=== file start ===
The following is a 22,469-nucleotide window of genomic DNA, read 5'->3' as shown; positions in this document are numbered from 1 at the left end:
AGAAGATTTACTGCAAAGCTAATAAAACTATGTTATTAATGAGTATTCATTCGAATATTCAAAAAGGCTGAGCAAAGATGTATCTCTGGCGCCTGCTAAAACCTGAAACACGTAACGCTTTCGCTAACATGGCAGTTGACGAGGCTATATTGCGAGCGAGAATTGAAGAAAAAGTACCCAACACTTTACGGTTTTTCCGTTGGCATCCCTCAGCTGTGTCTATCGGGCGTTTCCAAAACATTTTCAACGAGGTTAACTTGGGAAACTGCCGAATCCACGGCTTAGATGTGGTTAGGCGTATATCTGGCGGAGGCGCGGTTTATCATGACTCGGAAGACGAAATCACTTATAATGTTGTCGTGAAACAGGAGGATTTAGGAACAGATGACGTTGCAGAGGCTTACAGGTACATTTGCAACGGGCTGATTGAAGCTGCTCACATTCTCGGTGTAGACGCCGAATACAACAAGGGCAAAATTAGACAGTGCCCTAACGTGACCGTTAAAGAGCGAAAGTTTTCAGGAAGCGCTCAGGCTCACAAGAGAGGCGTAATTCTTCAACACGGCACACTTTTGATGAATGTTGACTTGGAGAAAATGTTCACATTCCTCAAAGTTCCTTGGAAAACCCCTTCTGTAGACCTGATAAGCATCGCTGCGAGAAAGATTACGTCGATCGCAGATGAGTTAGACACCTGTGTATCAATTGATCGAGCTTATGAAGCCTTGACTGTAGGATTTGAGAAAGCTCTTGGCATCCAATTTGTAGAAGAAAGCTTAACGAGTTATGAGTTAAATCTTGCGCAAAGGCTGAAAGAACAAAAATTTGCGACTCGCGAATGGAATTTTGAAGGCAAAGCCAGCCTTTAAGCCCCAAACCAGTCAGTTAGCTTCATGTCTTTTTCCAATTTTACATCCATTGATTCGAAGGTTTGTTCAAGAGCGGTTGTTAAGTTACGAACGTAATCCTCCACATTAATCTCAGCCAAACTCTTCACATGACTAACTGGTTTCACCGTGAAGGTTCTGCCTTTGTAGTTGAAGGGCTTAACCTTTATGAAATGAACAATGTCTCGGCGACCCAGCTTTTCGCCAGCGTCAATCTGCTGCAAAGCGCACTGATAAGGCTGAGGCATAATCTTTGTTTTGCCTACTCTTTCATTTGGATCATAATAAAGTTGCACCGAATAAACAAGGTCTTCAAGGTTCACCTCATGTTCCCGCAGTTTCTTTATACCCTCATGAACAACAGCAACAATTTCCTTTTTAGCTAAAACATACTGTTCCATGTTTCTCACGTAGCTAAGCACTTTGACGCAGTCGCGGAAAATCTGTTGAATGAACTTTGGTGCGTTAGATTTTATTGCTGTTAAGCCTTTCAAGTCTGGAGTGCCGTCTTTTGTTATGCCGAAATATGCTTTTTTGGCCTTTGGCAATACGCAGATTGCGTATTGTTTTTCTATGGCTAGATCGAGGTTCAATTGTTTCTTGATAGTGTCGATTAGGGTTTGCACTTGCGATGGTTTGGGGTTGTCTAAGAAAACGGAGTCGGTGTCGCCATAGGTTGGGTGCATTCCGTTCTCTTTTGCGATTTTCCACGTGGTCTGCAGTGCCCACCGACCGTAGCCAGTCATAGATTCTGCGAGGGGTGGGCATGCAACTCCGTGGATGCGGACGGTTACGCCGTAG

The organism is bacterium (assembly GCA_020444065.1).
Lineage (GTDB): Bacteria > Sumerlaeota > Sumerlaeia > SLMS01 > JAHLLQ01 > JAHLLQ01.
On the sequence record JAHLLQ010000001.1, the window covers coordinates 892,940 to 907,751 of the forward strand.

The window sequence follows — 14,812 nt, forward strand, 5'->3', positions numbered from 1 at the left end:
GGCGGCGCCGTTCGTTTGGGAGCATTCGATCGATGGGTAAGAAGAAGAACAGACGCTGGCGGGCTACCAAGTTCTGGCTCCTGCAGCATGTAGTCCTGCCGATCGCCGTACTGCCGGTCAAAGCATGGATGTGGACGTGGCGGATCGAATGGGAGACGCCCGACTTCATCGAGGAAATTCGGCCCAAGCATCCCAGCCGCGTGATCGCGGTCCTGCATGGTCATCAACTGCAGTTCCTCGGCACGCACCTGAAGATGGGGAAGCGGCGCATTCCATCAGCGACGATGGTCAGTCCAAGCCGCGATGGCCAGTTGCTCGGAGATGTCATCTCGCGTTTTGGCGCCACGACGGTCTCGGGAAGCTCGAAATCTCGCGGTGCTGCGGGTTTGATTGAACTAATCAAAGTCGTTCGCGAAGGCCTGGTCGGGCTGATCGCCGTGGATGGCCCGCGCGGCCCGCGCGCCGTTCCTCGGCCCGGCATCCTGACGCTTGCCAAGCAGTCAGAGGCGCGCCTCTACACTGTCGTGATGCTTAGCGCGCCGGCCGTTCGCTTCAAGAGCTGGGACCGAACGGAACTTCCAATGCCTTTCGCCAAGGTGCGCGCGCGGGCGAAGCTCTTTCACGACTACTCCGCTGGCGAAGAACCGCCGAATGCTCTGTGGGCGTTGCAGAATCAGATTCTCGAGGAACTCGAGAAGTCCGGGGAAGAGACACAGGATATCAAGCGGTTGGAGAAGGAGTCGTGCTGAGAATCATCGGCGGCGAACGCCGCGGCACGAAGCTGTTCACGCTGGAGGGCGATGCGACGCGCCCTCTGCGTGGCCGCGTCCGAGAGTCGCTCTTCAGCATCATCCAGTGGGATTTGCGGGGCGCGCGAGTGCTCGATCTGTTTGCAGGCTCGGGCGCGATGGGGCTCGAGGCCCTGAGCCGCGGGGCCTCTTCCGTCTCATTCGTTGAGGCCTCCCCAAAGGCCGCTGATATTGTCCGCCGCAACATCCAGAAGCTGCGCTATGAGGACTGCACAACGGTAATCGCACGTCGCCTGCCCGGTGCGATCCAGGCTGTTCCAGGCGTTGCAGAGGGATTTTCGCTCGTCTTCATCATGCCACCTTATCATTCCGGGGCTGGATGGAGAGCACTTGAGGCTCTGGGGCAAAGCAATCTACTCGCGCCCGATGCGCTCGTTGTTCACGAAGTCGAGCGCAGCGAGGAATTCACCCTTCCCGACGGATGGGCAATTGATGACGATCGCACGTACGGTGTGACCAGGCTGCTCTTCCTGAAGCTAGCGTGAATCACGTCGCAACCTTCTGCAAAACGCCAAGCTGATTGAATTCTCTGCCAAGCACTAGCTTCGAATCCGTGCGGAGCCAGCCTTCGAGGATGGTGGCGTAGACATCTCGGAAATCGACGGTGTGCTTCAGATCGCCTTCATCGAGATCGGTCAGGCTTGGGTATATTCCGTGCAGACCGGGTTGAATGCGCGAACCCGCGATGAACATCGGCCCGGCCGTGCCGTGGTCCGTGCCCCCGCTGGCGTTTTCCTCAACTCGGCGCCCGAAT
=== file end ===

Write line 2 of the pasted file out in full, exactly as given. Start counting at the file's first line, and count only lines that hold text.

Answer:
AGAAGATTTACTGCAAAGCTAATAAAACTATGTTATTAATGAGTATTCATTCGAATATTCAAAAAGGCTGAGCAAAGATGTATCTCTGGCGCCTGCTAAAACCTGAAACACGTAACGCTTTCGCTAACATGGCAGTTGACGAGGCTATATTGCGAGCGAGAATTGAAGAAAAAGTACCCAACACTTTACGGTTTTTCCGTTGGCATCCCTCAGCTGTGTCTATCGGGCGTTTCCAAAACATTTTCAACGAGGTTAACTTGGGAAACTGCCGAATCCACGGCTTAGATGTGGTTAGGCGTATATCTGGCGGAGGCGCGGTTTATCATGACTCGGAAGACGAAATCACTTATAATGTTGTCGTGAAACAGGAGGATTTAGGAACAGATGACGTTGCAGAGGCTTACAGGTACATTTGCAACGGGCTGATTGAAGCTGCTCACATTCTCGGTGTAGACGCCGAATACAACAAGGGCAAAATTAGACAGTGCCCTAACGTGACCGTTAAAGAGCGAAAGTTTTCAGGAAGCGCTCAGGCTCACAAGAGAGGCGTAATTCTTCAACACGGCACACTTTTGATGAATGTTGACTTGGAGAAAATGTTCACATTCCTCAAAGTTCCTTGGAAAACCCCTTCTGTAGACCTGATAAGCATCGCTGCGAGAAAGATTACGTCGATCGCAGATGAGTTAGACACCTGTGTATCAATTGATCGAGCTTATGAAGCCTTGACTGTAGGATTTGAGAAAGCTCTTGGCATCCAATTTGTAGAAGAAAGCTTAACGAGTTATGAGTTAAATCTTGCGCAAAGGCTGAAAGAACAAAAATTTGCGACTCGCGAATGGAATTTTGAAGGCAAAGCCAGCCTTTAAGCCCCAAACCAGTCAGTTAGCTTCATGTCTTTTTCCAATTTTACATCCATTGATTCGAAGGTTTGTTCAAGAGCGGTTGTTAAGTTACGAACGTAATCCTCCACATTAATCTCAGCCAAACTCTTCACATGACTAACTGGTTTCACCGTGAAGGTTCTGCCTTTGTAGTTGAAGGGCTTAACCTTTATGAAATGAACAATGTCTCGGCGACCCAGCTTTTCGCCAGCGTCAATCTGCTGCAAAGCGCACTGATAAGGCTGAGGCATAATCTTTGTTTTGCCTACTCTTTCATTTGGATCATAATAAAGTTGCACCGAATAAACAAGGTCTTCAAGGTTCACCTCATGTTCCCGCAGTTTCTTTATACCCTCATGAACAACAGCAACAATTTCCTTTTTAGCTAAAACATACTGTTCCATGTTTCTCACGTAGCTAAGCACTTTGACGCAGTCGCGGAAAATCTGTTGAATGAACTTTGGTGCGTTAGATTTTATTGCTGTTAAGCCTTTCAAGTCTGGAGTGCCGTCTTTTGTTATGCCGAAATATGCTTTTTTGGCCTTTGGCAATACGCAGATTGCGTATTGTTTTTCTATGGCTAGATCGAGGTTCAATTGTTTCTTGATAGTGTCGATTAGGGTTTGCACTTGCGATGGTTTGGGGTTGTCTAAGAAAACGGAGTCGGTGTCGCCATAGGTTGGGTGCATTCCGTTCTCTTTTGCGATTTTCCACGTGGTCTGCAGTGCCCACCGACCGTAGCCAGTCATAGATTCTGCGAGGGGTGGGCATGCAACTCCGTGGATGCGGACGGTTACGCCGTAG